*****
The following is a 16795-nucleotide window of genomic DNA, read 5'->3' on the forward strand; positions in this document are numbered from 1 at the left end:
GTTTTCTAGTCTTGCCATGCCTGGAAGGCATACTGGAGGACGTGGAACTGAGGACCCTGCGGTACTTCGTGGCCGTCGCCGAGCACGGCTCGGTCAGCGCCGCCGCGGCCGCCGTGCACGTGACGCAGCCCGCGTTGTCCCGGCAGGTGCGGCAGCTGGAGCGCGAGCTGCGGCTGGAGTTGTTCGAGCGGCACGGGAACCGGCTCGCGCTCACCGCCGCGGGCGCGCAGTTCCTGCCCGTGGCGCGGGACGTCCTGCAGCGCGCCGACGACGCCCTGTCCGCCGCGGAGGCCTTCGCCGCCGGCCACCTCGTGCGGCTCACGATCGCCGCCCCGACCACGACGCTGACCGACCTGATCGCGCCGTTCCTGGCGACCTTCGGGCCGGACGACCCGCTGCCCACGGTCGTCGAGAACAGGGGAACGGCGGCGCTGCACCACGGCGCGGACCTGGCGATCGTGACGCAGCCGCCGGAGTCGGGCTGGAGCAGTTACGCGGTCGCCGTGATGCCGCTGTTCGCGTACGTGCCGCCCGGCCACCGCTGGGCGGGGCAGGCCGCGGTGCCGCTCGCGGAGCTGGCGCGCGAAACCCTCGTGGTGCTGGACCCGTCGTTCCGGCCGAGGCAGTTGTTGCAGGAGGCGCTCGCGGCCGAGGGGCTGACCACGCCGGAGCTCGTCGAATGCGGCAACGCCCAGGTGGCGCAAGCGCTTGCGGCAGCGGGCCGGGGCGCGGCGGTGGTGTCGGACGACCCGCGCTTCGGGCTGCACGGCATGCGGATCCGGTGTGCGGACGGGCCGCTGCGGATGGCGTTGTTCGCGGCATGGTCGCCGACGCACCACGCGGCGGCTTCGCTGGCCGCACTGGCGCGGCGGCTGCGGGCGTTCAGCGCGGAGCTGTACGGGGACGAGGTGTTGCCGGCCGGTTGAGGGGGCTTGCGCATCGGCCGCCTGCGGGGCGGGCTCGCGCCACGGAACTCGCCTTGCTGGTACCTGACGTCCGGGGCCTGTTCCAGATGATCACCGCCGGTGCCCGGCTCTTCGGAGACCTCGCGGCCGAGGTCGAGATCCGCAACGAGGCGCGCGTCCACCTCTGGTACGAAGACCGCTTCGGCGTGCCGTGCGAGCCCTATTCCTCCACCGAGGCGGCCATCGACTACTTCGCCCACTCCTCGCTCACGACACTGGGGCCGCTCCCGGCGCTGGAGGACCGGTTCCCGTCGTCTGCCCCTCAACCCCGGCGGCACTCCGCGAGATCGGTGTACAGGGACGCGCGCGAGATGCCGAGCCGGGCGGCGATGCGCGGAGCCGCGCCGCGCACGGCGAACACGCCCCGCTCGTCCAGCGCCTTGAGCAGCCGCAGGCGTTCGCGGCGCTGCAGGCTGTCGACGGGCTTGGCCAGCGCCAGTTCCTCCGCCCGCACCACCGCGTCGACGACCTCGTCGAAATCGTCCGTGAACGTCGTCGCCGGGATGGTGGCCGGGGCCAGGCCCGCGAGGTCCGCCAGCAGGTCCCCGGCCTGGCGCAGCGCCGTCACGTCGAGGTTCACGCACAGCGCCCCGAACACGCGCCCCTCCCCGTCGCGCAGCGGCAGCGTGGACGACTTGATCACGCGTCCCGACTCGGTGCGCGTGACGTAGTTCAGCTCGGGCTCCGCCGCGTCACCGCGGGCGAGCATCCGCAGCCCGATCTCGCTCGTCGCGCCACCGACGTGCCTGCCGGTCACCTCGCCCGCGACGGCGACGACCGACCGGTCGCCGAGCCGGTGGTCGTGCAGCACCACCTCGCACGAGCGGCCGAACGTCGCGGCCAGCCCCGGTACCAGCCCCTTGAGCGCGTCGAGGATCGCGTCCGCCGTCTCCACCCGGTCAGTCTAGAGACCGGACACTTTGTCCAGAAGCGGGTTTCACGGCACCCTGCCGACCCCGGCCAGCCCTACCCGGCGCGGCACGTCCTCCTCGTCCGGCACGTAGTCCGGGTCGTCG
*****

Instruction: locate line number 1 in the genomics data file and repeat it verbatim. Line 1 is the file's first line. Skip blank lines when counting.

The following is a 16795-nucleotide window of genomic DNA, read 5'->3' on the forward strand; positions in this document are numbered from 1 at the left end: